BWW Review: LULU, London Coliseum, 9 November 2016
Beautiful, unknowable Lulu - all things to all men, who has "never pretended to be anything by what men see in me" - is the chameleon-heroine revealed in Berg's musical mirror.
But just as she reinvents herself with each new gaze, so the opera itself morphs and shifts with passing time, reflecting back the concerns of each age. A smudgy parable about German economic growth becomes by turns a sharply drawn feminist critique or a Freudian exploration of pleasure. This week, in a post-truth world crowned by a Trump presidency, Lulu looks like a timely tale of illusion and reality and the danger when you can no longer tell the difference between the two.
Already seen in New York and Amsterdam, South African artist William Kentridge's production may have been conceived long before the current political crisis, but its sliding screens and paper palimpsests, its restless and relentless trying on of images for size, its visual reinventions and evolutions, couldn't be more timely. Some may balk at the constant assault of information and stimulation, but surrender to its gorgeous chaos, stop trying to see where set ends and projection begins or to identify the many figures whose sketches fleetingly appear, and you'll find a natural foil - a visual equal and opposite - to Berg's meticulously arranged and highly formalised score.
Kentridge's signature processes - the filmed sketches that emerge and disappear again in a constant state of evolution, leaving their traces on the paper - make an instinctive partner for Berg's opera about self-invention and projection. Human figures in this gorgeous Art Deco landscape are distorted and flattened into two-dimensional avatars by the addition of masking headpieces and grotesque oversized hands, while their paper counterparts live a vivid semblance of a life, mutating before our eyes.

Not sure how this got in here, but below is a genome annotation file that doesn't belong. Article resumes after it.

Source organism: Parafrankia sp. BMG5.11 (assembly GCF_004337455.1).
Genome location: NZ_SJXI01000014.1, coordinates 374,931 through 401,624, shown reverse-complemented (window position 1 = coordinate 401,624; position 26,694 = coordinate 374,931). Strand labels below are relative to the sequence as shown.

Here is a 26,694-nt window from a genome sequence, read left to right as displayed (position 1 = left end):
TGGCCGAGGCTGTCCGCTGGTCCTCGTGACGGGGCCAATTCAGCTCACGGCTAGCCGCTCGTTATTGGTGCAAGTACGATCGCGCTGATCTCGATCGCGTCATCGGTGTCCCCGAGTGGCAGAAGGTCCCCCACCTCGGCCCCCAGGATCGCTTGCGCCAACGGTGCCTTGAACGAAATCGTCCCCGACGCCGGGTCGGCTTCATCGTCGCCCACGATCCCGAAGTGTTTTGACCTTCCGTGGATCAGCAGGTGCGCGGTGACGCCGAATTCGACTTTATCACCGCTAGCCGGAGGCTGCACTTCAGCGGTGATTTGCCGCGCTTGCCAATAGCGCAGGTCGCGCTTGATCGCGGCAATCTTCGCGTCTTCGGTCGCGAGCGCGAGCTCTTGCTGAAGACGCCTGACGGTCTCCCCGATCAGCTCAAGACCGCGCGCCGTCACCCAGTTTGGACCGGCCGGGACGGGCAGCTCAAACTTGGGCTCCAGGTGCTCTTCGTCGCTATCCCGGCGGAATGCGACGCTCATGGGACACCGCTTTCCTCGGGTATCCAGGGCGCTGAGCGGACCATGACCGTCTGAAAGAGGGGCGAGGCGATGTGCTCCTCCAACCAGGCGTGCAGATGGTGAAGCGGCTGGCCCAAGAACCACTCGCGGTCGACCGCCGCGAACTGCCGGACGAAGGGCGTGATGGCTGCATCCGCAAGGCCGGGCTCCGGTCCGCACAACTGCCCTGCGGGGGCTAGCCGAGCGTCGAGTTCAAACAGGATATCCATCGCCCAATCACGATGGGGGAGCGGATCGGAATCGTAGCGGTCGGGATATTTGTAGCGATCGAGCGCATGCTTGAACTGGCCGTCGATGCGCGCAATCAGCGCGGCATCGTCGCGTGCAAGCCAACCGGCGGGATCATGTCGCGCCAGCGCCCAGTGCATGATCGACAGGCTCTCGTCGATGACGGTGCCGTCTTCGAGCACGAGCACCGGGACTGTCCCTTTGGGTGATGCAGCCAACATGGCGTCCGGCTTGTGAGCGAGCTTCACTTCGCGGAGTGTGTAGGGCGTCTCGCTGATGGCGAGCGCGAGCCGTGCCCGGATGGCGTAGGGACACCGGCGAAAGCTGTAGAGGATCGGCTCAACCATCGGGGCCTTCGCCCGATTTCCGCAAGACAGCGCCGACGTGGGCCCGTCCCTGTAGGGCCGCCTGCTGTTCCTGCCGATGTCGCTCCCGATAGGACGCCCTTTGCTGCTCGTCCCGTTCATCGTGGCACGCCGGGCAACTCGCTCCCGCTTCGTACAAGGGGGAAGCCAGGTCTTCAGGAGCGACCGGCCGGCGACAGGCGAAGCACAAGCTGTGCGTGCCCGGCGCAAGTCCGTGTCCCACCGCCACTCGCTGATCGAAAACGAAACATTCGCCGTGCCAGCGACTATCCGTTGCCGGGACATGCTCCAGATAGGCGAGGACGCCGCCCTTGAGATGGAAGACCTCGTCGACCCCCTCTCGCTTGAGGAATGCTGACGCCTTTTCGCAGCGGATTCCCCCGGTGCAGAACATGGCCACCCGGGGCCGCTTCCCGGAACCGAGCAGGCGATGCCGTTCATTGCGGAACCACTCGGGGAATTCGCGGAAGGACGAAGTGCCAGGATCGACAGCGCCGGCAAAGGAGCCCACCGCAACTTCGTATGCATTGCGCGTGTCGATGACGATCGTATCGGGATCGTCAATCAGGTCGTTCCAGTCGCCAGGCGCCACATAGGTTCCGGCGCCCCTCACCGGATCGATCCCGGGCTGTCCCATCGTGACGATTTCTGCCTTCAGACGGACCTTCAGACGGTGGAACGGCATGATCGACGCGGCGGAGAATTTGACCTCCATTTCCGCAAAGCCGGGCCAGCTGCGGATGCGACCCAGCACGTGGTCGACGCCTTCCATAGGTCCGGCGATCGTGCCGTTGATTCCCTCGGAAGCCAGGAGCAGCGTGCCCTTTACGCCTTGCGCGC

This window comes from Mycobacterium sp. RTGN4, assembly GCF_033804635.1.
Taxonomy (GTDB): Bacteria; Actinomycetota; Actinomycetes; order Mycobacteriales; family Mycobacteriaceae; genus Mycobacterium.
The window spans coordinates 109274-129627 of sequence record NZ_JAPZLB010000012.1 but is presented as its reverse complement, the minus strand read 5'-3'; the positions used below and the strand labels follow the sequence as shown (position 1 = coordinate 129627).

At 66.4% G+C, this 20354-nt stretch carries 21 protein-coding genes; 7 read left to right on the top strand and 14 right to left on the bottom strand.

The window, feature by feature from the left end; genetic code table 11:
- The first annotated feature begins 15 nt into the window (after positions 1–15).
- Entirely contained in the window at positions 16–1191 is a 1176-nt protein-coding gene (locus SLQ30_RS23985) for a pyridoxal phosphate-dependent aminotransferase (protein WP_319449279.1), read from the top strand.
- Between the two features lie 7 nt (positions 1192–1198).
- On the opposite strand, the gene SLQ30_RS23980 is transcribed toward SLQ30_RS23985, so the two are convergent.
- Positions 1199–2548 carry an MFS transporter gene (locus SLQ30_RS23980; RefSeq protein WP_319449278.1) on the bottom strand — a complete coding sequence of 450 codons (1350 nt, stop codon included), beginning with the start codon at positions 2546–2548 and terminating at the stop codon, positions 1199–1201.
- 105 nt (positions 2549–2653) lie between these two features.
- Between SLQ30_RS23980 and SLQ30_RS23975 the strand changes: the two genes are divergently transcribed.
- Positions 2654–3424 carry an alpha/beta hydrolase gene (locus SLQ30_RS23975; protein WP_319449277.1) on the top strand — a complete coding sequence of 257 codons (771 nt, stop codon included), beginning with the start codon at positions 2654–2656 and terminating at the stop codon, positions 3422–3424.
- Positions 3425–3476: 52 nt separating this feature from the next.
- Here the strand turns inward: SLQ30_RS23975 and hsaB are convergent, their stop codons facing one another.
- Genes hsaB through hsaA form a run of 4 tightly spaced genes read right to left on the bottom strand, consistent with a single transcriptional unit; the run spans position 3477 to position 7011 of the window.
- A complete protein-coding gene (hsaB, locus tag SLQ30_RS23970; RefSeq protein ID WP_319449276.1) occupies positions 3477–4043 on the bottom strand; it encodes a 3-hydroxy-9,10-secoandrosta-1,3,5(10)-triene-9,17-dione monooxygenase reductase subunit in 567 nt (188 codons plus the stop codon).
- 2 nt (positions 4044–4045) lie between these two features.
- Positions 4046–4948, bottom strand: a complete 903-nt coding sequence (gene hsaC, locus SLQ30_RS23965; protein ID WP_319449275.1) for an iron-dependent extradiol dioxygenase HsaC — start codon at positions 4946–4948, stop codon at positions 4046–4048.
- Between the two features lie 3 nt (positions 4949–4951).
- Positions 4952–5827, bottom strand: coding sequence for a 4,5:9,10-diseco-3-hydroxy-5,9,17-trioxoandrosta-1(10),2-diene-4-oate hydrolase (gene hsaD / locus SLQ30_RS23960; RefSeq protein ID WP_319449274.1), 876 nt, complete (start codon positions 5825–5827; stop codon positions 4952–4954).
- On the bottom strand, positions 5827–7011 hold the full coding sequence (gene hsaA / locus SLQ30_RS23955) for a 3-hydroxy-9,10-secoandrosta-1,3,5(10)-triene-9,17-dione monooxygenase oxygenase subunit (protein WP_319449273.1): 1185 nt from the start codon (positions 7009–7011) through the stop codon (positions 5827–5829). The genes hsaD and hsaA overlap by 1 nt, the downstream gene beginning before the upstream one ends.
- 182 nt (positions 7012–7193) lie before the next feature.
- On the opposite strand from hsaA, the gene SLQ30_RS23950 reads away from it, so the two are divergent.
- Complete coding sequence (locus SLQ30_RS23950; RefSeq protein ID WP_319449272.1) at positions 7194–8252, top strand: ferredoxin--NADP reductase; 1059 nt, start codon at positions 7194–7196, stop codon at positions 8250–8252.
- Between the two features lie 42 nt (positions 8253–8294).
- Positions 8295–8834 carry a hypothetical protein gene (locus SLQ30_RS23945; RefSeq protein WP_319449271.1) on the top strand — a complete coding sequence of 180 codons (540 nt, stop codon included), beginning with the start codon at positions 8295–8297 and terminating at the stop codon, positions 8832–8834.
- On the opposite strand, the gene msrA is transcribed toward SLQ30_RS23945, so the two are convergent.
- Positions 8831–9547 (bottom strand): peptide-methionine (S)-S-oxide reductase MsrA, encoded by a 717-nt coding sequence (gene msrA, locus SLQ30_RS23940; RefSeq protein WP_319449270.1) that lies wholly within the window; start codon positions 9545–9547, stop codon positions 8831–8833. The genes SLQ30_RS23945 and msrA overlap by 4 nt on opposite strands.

Lulu's portrait, painted in the very first scene, is no fixed affair, but one that develops in tandem with its real-life counterpart, shadowing her decline from salon darling to prostitute. Lulu herself becomes a living Rorschach ink blot, splayed out specimen-like to reveal the men who gaze on her to themselves.
But Lulu lives and dies with its heroine, and in Brenda Rae ENO have a soprano capable not only of scaling the unnatural heights of Berg's vocal writing but also of projecting the fascination she must if this paper castle of illusion and beauty isn't to come tumbling down. Rae proves herself the consummate singing actress, sexual without being obvious, vulnerable without being weak, capable of carrying us with her in her precipitous rise and sudden fall. Hers isn't the biggest voice, lost just occasionally in this large house, but it has the colours and the notes that matter, capable of delivering both the sexless, denatured pitches at the top of the voice and the warmer shades of almost-emotion.
She's supported by an exceptionally fluid and delicate reading of the score by Mark Wigglesworth and the ENO orchestra, who find a supple, late Romantic surge in this music as well as its glittering and unyielding modernity, varnished with the glossy tones of vibraphone and alto saxophone. Lulu's assorted lovers, husbands and clients demonstrate the company's skill at assembling an ensemble cast.
David Soar makes his mark as the Animal Tamer and Athlete, punching his way into the musical texture, while Nicky Spence brings troubling beauty and line to Alwa's music, only equalled by Sarah Connolly's heartbreaking and deliciously buttoned-up Countess Geschwitz, sung with such suppressed passion.
Only James Morris's Dr Schon ("the only man who really loved me") lacks presence, offering us an emotional cipher that dulls the dramatic blade when he returns as Jack the Ripper, and vocally too close to Willard White's hollowed-out Schigolch.
As a piece of musical theatre you won't find better this year. Kentridge's Lulu isn't an easy watch, but it's one that satisfies infinitely. Return a second or third time and you'll see an entirely different show, so generous and plural are its ideas. But among so much thought it never forgets to feel, and that's the key to a Lulu that not only fascinates but compels. Essential viewing.
Photo Credit: Catherine Ashmore